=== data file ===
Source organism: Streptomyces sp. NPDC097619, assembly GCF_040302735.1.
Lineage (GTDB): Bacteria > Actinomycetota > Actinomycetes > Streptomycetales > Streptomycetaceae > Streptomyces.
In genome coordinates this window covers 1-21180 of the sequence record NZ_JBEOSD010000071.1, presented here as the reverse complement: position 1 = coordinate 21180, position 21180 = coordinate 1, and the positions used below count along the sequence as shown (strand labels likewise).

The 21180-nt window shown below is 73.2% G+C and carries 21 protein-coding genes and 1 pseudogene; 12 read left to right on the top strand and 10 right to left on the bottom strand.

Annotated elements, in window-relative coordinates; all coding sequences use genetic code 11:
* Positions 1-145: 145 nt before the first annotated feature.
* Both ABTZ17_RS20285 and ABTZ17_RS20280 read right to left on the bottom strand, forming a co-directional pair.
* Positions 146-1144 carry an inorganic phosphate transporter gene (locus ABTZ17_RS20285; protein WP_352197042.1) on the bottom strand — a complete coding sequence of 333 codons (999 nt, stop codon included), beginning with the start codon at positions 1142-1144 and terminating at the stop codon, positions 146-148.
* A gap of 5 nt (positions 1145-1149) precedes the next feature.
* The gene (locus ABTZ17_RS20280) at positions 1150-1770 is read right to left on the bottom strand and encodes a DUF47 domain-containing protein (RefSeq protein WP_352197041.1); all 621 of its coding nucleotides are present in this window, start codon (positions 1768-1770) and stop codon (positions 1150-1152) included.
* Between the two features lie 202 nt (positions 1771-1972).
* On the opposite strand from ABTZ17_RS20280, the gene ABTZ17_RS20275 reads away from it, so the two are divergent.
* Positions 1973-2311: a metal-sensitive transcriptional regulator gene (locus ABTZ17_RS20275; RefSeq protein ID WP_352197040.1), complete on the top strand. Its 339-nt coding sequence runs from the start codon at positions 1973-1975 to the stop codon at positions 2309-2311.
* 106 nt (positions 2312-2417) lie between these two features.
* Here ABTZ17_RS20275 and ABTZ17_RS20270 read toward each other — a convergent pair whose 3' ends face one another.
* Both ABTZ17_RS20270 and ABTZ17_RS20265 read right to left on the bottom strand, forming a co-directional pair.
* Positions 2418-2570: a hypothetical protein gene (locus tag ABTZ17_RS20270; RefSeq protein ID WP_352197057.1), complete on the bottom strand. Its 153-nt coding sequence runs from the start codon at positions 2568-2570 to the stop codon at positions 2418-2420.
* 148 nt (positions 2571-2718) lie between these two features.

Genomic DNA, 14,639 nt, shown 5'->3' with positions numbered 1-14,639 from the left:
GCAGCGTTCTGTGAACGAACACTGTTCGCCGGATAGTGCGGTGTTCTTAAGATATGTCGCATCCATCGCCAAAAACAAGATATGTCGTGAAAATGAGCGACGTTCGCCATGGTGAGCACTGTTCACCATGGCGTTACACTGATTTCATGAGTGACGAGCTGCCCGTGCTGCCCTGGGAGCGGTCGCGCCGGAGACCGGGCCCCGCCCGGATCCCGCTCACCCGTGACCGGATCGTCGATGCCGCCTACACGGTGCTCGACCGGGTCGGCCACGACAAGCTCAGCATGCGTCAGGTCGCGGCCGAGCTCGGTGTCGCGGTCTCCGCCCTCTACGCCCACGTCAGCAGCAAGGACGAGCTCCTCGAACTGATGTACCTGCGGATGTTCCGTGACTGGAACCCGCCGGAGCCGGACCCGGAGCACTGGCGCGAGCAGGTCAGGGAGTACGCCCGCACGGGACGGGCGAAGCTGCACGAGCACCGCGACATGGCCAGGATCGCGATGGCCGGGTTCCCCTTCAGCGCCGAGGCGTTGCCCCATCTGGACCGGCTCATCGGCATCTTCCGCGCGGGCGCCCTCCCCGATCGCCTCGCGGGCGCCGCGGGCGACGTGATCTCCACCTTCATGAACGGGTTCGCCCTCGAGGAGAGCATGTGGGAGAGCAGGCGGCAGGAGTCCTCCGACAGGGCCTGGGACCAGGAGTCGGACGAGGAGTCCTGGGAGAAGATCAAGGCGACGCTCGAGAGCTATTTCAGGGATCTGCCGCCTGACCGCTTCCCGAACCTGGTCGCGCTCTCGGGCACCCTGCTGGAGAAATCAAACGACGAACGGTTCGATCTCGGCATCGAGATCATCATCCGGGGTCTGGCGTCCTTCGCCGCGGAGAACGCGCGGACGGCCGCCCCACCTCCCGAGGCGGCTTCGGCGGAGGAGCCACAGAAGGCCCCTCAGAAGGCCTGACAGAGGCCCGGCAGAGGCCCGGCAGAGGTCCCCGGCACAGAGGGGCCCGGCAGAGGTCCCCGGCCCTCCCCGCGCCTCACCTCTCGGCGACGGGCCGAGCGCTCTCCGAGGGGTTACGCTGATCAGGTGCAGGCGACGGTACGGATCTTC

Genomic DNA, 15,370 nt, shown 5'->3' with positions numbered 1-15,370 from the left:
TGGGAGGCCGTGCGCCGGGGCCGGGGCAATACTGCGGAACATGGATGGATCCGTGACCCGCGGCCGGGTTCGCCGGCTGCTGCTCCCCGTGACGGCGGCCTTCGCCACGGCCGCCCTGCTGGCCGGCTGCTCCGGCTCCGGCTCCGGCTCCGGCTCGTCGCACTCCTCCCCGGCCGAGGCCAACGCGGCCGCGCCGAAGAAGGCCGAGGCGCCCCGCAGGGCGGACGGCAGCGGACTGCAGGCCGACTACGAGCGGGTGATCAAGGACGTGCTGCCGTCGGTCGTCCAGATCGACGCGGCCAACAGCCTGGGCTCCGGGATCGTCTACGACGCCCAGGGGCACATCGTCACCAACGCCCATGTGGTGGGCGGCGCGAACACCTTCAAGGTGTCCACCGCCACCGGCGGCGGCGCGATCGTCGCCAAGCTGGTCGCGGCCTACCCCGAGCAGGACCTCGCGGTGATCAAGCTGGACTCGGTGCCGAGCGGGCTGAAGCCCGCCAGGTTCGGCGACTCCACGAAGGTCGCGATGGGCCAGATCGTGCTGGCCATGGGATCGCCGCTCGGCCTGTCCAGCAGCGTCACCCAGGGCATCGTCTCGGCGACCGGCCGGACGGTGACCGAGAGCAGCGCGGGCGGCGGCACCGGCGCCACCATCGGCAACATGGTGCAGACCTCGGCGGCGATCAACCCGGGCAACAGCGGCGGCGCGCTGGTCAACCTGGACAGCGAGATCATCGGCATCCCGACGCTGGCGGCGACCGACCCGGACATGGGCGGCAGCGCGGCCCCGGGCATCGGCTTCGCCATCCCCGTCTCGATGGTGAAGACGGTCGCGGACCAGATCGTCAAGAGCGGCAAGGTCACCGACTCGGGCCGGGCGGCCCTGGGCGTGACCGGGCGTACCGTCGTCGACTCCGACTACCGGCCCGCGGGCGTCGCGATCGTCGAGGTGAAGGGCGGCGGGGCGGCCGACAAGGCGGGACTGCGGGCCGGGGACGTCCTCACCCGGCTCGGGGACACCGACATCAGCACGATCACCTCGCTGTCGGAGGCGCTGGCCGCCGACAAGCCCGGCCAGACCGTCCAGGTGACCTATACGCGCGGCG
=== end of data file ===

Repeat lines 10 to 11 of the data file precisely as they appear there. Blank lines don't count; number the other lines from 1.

* The gene (locus ABTZ17_RS20280) at positions 1150-1770 is read right to left on the bottom strand and encodes a DUF47 domain-containing protein (RefSeq protein WP_352197041.1); all 621 of its coding nucleotides are present in this window, start codon (positions 1768-1770) and stop codon (positions 1150-1152) included.
* Between the two features lie 202 nt (positions 1771-1972).